The large Lhakhang Karpo holds the oldest paintings at Tsaparang and is probably the most important chapel in all of Ngari. The murals date back to the 15th or 16th century but their influences extend back to 10th-century Kashmiri Buddhist art. Apart from at Tsaparang, very little material evidence of early Kashmiri art remains (notably at Alchi Monastery in Ladakh). Spot the Kashmiri influence in the slender torsos, thin waists and long fingers of the Hindu-inspired deities.
The ceiling of the chapel is beautifully painted, as are the many thin supporting columns made from composite pieces of wood (trees are scarcer than hen’s teeth in Ngari). The carvings and paintings of Sakyamuni that top each column are particularly noteworthy. At one time, 22 life-size statues lined the walls; today only 10 remain and these are severely damaged. Black and white photos of the original statues just underline the sense of cultural loss. In the far left corner are the legs of Jampa; to the right is Yeshe Ö. Originally each statue would have been framed by a torana and a Kashmiri-style plinth. Only partial sections of these remain (look in the far left corner and back recess), but you can still see the holes where these structures were once anchored to the walls.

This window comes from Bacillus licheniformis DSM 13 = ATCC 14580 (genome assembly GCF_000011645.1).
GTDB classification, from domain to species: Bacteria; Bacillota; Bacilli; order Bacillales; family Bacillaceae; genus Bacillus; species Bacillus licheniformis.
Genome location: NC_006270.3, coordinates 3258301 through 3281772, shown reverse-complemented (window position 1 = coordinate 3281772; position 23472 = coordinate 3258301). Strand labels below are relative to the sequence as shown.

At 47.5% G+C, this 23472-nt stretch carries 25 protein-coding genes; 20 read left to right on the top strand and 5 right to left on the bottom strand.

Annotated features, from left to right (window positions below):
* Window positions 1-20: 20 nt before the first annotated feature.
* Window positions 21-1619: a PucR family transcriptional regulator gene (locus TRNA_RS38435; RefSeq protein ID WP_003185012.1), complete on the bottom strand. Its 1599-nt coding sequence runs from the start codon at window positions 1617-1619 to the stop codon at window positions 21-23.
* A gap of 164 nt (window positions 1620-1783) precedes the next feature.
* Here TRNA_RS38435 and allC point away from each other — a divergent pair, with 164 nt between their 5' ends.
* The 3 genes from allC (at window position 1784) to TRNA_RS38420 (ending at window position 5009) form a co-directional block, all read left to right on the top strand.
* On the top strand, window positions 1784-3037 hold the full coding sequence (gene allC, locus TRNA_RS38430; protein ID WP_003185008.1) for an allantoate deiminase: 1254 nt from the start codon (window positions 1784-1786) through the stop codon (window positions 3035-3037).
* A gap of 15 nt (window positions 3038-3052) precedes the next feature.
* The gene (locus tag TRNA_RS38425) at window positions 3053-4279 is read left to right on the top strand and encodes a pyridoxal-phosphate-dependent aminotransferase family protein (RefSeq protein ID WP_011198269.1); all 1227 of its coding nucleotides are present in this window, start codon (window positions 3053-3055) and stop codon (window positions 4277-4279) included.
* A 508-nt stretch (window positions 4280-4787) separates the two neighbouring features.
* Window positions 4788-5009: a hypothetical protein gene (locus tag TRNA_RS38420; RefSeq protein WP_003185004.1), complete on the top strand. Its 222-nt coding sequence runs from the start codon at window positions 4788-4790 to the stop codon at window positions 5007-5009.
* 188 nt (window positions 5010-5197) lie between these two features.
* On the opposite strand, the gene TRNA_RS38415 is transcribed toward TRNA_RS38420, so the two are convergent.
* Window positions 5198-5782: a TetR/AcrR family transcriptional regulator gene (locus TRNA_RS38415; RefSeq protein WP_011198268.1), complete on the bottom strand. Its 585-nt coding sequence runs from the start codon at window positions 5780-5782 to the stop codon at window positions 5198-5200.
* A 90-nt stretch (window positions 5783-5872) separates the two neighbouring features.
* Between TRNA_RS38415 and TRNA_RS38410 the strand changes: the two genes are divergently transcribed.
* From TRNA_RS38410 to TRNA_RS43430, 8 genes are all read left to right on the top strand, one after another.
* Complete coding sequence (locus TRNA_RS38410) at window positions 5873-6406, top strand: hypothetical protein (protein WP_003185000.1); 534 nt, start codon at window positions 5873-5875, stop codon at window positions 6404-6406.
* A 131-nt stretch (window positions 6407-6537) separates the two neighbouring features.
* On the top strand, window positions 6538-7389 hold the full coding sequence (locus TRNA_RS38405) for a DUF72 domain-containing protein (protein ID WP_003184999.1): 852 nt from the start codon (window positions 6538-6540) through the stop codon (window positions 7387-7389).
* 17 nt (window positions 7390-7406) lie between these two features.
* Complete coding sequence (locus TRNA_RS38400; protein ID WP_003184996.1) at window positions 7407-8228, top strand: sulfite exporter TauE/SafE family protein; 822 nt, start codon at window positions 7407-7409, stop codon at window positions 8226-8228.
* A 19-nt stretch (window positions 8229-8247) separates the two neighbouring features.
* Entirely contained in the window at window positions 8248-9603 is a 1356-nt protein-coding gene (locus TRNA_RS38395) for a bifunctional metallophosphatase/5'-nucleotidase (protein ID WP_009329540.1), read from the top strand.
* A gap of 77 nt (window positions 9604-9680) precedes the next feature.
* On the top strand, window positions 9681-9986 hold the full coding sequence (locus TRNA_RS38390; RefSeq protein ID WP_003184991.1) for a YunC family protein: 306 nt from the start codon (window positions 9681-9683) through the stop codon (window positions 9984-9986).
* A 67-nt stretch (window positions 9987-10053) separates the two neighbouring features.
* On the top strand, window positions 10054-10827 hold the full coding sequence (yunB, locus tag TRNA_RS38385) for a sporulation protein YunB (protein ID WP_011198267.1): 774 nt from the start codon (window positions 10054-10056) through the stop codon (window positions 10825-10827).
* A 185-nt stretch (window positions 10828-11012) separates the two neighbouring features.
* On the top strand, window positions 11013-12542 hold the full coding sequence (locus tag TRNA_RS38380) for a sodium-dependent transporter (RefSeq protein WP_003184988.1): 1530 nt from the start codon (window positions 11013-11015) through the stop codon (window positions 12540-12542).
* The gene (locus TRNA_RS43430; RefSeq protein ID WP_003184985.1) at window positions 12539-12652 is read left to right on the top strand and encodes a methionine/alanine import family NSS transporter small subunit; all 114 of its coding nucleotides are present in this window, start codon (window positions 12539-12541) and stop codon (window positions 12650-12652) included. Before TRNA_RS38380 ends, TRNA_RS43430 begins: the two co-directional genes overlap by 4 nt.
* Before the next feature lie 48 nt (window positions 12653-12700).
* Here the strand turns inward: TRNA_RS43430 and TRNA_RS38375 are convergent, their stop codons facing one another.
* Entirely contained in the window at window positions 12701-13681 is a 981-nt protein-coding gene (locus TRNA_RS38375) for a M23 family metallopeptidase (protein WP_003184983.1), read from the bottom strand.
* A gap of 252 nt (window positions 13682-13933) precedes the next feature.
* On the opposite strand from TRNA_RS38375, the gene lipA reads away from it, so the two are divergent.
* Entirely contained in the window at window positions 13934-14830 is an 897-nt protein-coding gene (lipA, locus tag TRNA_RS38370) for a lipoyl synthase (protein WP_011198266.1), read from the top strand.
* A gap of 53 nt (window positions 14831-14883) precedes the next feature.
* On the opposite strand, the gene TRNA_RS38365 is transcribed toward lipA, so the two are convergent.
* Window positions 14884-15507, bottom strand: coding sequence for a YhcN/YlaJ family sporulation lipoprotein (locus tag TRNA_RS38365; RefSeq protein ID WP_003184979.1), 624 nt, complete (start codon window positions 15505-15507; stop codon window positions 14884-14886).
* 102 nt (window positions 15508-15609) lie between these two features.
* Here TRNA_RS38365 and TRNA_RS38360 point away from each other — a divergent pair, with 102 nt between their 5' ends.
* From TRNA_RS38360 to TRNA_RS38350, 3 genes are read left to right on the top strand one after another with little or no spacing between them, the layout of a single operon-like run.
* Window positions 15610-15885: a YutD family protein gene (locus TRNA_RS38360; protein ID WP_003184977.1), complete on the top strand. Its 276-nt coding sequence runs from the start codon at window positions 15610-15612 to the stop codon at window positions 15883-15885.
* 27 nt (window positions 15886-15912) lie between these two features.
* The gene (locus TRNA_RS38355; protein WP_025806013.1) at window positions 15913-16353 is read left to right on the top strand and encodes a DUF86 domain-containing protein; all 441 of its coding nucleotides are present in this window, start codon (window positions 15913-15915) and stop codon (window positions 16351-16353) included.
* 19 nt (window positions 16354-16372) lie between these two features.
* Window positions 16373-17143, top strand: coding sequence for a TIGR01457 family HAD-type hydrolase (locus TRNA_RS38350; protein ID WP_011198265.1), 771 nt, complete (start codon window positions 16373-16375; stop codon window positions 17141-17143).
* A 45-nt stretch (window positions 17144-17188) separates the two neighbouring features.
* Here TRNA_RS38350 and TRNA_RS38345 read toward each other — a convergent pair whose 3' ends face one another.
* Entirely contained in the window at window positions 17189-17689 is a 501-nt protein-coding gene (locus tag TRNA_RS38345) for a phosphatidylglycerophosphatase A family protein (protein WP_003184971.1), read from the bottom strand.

The doors are flanked by two damaged 5m-high guardian figures, red Tamdrin (Hayagriva) and blue Chana Dorje (Vajrapani). Even armless and with straw protruding from their stomachs they hint at the lost marvels of the chapel.
The huge figure of Sakyamuni that once stood in the recess, the Jowo Khang, at the back of the hall was destroyed by Red Guards. On the side walls at the back were once row after row of smaller deities, each perched on its own small shelf.